Weather may queer Pakistan's pitch
Inzamam wants hard and bouncy tracks to test the Indian batting.india Updated: Jan 03, 2006 19:48 IST
Wet and foggy weather may wreck Pakistan's plan to prepare hard pitches during this month's home cricket series against rival India, Pakistan's chief curator said in Lahore on Tuesday.
Pakistan captain Inzamam-ul-Haq had asked the authorities to prepare bouncy tracks during the the January 5-February 6 series, to make use of Pakistan's strong pace attack against a formidable Indian batting line-up.
"We are trying our level best but the foggy weather and wet conditions are not ideal for bouncy tracks, because a pitch takes time to dry," said curator Agha Zahid.
The Pakistani cities of Lahore and Faisalabad, where the first two Tests are being held, have been in the grip of extremely damp weather but the meteorological department said conditions would improve later this week.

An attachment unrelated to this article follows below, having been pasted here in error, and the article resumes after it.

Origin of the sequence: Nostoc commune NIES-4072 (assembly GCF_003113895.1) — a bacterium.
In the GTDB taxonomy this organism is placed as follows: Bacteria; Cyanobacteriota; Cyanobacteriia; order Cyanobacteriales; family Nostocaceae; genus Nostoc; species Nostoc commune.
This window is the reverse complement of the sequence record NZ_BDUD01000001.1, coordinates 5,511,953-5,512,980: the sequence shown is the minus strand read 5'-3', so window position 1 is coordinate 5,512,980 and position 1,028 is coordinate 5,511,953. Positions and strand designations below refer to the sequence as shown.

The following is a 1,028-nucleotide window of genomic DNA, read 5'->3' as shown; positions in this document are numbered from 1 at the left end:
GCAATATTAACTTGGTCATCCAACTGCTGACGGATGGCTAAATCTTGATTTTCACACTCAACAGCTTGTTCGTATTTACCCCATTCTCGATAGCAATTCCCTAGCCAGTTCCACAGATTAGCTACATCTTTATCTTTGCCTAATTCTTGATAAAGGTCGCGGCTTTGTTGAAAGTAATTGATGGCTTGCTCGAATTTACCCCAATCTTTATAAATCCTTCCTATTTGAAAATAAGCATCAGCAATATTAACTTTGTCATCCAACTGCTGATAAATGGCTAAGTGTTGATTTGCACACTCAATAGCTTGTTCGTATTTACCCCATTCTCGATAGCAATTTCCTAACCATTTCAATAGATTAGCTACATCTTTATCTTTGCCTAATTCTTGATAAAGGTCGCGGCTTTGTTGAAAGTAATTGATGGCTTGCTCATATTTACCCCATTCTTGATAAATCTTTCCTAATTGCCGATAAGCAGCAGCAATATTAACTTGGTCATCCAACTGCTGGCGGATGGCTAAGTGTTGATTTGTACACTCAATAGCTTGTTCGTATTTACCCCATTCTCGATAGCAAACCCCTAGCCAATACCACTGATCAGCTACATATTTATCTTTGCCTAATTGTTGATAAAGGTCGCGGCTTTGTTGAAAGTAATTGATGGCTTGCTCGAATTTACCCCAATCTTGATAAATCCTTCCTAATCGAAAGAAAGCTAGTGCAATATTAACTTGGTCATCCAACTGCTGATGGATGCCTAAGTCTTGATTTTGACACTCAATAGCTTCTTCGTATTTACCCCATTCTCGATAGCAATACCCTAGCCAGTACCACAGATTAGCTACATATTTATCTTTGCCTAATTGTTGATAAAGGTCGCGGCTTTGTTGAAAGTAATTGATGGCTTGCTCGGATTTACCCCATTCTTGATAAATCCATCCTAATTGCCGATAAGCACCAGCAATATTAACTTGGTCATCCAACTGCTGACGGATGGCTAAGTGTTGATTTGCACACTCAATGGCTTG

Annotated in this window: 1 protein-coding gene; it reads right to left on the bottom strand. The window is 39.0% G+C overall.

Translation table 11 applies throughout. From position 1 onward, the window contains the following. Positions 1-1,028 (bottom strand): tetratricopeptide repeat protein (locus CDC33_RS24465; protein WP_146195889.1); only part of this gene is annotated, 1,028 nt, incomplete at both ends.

"We need three days of sunshine to dry the pitch. It would be a problem in Lahore and Faisalabad, but the clear weather in Karachi will help us prepare a suitable pitch," Zahid said.
The Indian team arrive here on Thursday and will start the first of three Tests on January 13 at the Qaddafi stadium in Lahore, on their second tour across the border in two years.
India lifted a four-year ban on bilateral cricket which paved way for their team's tour to Pakistan in 2004, the first since 1989-90.
Pakistan employed English curator Andy Atkinson to prepare pitches during the last Indian tour, but the home team lost the three-Test series 2-1 and the preceeding one-day series 3-2.
The pitches for the series against England, which were laid by Zahid after he replaced Atkinson, helped Pakistan beat the tourists 2-0 in the Tests and 3-2 in the one-day series last month.
Fast bowler Shoaib Akhtar took 17 wickets while leg-spinner Danish Kaneria grabbed 11 wickets as both extracted bounce out of the three tracks.
Zahid said Pakistan's pace attack can trouble India on bouncy piches while preparing spinning wickets could give India the advantage.
"Pakistan has a strong pace attack so they can come good on hard pitches. It is of no use to give spin tracks as India has a slight edge in that department," he said.
Former Pakistan paceman Wasim Akram last week advised Inzamam -- who met curator Zahid on Monday -- and the Pakistan Cricket Board to prepare bouncy tracks to beat India.
India open their tour with a three-day side match against Pakistan A at Bagh-e-Jinnah stadium in Lahore from January 7.